Mejora
Nope. Patently poor, boring copycats Carter and De Camp, the de-facto trustees of the Howard literary estate, with none of the page-turning, authentic Conan adventures one would expect of the TRUE author of Conan the Cimmerian: Robert E. Howard! This book was just lifeless and mediocre, I'm sorry to say, because it seems that Carter and De Camp both admired Howard....either that or they were milking the estate for all it's worth. Read Conan the Adventurer instead, most of which is vintage Howard.
Glei
Excellent!!!!! There is nothing else to say. Great adventure story of the greatest barbarian to journey through the fantasy world.
Mpapa
What can you say, its Conan
Shaktizragore
A replacement that was falling apart
Biaemi
Typical of Sprague DeCamp novels, well written, and actually fairly well researched. Very enjoyable.
kinder
Not written by Howard, this novel was done by Carter and de Camp to fill in the story somewhat. Conan is in his late thirties and the captain of a Zingaran privateer. The story involves a long sea voyage to a nameless Isle, and Thoth Amon is reintroduced as a villain to bear watching in future tales. I enjoyed reading it when I was a child, though I admit it was not one of those that kept me coming back for rereads. Still worth a look for Conan and Hyborean Age fans.
Conan the Buccaneer, by L. Sprague de Camp and Lin Carter is the sixth book in the Ace series by de Camp and Carter (and that Howard fellow...). In William Galen Gray's chronology it is the seventy-fifth Conan tale, following Robert E. Howard's The Pool of the Black One and taking place before Howard's Red Nails.

When I read one of these books from the De Camp/Carter corpus, I try to remember that these were unusual. The glut of pastiches available to us today weren't written yet. Fans of Conan only had Robert E. Howard's original tales. The sword-swinging Cimmerian wasn't yet quite the fantasy icon he is today (now THAT is understatement). So they were doing something new. The library of Conan tales was small and they were plowing relatively virgin soil.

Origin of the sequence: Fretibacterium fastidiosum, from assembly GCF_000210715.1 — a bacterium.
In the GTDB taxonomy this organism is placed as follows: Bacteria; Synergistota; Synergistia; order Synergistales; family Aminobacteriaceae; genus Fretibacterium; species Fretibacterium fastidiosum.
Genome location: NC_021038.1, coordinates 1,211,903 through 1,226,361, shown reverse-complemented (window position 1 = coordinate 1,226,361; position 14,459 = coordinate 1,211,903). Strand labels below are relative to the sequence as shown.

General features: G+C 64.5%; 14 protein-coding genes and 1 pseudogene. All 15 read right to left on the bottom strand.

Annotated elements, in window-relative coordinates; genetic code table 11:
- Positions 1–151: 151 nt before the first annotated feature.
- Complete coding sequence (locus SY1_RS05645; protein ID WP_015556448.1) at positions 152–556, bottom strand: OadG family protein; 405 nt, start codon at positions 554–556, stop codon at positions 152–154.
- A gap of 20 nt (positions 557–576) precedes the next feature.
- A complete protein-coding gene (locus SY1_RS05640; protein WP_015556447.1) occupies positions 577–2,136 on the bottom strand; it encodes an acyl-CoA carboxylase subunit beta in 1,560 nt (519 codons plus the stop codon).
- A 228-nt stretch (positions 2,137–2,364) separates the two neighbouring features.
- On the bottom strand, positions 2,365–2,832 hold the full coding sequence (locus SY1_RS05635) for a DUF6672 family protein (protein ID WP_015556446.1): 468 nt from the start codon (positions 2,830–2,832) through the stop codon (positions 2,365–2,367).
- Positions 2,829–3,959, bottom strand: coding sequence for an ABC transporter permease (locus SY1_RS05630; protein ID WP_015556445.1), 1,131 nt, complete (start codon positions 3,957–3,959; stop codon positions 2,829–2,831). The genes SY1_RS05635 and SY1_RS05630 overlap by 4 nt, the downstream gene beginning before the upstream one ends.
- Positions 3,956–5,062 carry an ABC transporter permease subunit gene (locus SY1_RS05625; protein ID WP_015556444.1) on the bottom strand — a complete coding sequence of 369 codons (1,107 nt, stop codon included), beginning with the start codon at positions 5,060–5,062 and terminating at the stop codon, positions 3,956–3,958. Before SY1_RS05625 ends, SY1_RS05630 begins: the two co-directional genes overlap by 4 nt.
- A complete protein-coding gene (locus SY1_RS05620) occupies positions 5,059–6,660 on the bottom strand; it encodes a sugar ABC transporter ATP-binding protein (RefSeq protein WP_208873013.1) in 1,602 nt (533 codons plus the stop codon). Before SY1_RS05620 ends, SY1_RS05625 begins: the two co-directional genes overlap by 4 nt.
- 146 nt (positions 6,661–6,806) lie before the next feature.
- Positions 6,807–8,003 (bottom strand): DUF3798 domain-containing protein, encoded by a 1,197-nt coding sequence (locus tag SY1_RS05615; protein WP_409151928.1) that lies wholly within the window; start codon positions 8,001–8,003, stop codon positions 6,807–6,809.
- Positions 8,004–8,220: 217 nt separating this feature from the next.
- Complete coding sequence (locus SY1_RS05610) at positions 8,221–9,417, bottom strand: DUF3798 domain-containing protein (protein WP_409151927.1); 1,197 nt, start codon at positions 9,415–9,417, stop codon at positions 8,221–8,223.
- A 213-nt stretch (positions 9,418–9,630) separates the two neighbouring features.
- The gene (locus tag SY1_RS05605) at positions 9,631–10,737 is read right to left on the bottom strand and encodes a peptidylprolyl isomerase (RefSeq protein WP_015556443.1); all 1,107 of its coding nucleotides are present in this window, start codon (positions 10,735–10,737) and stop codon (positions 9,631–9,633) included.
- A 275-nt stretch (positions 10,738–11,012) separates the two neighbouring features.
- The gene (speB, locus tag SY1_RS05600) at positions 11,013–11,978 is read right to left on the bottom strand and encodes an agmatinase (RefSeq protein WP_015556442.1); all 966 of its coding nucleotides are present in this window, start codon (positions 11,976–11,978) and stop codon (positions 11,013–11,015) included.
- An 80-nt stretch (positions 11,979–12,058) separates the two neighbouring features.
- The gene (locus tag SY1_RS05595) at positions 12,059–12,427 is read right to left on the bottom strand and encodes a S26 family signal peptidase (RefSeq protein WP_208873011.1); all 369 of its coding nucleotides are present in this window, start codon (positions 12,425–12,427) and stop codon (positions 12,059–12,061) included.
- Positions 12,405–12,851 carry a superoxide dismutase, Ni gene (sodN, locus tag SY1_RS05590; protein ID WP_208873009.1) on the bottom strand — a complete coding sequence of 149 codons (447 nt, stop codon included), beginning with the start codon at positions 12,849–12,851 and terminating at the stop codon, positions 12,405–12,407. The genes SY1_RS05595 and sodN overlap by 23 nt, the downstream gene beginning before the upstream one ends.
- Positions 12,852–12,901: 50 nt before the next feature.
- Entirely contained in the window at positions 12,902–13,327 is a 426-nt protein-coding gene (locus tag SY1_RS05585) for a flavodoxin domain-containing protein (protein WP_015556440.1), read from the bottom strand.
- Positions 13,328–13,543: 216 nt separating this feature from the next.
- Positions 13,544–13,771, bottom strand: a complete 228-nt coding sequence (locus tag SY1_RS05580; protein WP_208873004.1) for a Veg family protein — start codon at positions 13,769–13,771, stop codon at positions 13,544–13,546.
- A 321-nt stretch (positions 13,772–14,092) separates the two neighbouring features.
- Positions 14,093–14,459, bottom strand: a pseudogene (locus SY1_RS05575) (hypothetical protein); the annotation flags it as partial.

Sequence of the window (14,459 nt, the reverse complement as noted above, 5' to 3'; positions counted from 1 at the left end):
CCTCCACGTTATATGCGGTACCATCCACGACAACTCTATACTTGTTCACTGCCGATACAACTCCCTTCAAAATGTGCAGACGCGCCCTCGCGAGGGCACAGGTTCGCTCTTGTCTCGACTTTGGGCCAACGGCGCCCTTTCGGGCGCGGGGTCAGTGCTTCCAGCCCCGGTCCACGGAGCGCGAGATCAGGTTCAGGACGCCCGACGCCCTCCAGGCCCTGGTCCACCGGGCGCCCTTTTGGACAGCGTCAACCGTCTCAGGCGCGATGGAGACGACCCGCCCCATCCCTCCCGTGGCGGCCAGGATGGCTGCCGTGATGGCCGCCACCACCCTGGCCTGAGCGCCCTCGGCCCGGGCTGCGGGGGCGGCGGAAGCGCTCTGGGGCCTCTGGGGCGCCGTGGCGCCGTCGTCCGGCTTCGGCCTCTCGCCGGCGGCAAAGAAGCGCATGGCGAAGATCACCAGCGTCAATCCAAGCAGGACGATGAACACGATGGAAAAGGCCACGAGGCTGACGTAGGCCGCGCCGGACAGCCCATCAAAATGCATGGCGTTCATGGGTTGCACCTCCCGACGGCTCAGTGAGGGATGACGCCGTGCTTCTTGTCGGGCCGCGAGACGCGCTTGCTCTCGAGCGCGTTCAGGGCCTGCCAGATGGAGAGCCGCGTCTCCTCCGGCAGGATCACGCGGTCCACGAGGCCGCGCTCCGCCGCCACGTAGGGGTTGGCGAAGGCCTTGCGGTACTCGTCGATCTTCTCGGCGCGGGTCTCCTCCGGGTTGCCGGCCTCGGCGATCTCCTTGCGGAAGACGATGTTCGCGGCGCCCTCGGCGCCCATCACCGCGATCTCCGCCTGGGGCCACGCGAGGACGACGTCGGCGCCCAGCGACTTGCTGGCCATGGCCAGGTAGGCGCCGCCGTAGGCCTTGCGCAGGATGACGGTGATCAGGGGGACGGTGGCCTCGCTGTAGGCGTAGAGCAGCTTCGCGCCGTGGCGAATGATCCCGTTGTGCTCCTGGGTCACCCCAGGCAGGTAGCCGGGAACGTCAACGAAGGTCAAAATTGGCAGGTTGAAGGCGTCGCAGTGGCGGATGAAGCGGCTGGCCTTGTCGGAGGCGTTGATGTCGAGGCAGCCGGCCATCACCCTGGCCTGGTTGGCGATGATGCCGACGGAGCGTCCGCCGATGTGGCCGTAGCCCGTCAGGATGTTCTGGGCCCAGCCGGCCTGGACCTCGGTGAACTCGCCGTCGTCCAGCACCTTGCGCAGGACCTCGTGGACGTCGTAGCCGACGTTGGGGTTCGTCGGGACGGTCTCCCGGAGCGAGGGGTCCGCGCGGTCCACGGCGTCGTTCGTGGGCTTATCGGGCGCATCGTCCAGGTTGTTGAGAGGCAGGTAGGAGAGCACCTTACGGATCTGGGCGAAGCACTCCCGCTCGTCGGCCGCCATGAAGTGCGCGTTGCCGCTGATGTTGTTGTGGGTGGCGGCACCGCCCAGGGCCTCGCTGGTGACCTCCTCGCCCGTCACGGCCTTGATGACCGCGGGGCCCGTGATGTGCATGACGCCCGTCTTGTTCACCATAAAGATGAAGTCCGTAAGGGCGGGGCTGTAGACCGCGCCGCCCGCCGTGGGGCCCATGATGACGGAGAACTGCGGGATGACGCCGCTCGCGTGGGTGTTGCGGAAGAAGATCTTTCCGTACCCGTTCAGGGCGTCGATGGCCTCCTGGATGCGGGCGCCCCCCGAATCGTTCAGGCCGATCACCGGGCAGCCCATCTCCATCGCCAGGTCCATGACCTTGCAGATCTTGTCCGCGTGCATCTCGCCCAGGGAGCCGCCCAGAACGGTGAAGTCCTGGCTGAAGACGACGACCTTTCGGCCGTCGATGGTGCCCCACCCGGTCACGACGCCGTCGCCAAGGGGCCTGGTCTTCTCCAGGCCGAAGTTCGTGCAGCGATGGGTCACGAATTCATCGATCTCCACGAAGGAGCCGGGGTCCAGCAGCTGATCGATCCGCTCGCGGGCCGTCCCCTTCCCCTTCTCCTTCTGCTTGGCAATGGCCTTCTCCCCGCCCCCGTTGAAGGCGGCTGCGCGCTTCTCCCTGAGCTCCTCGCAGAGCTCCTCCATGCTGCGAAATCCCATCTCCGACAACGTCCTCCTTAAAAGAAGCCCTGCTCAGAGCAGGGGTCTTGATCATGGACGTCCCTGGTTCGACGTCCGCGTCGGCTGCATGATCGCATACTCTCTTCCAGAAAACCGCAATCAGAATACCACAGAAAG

Interestingly enough, he's not a pirate this time out, and his buccaneering activities as a privateer for King Ferdrugo don't really come into play much, except that he has a ready crew and ship available (which is certainly handy).

A nice aspect is the inclusion of Zarono and Thoth Amon, characters from Howard's tales. Also, Sigurd and Juma are characters that appear in other de Camp and Carter stories. Bearing in mind that there weren't very many Conan tales and the now prolific cast of characters, this was a treat to the fan.

On the Conan sex scale, this one is pretty modest. He becomes the love slave of an amazon queen (yes, seriously), but that's about it.

What we do have is the standard quest for treasure and a damsel in distress. Basically, it's a chase book. Conan chases a boat. Then he is chased. Then he chases it some more. Then he chases somebody else. There's also a hurried voyage that is sort of a `chase after the fact.' If you like Conan hurrying to and fro, you've got it here. Combat-wise, I'd say, for 90% of the book, it's got the lowest body count of any novel-length tales in the entire saga. Possibly so even after the climax.

I rather enjoyed Conan the Buccaneer, though it isn't a standout. Perhaps because it reflects a time before a relentless publishing schedule buried us in plot-thin Conan books (my last review was Conan the Indomitable: ugh). And, it does fill in Zaronos' background. The fallen count is key player in Howard's The Black Stranger, which was renamed (for the better)The Treasure of Tranicos by Carter/de Camp.

This one is definitely worth a read, but it doesn't quite feel `weighty' enough; though that certainly does not make it unique in that regard among stories of the muscle bound barbar.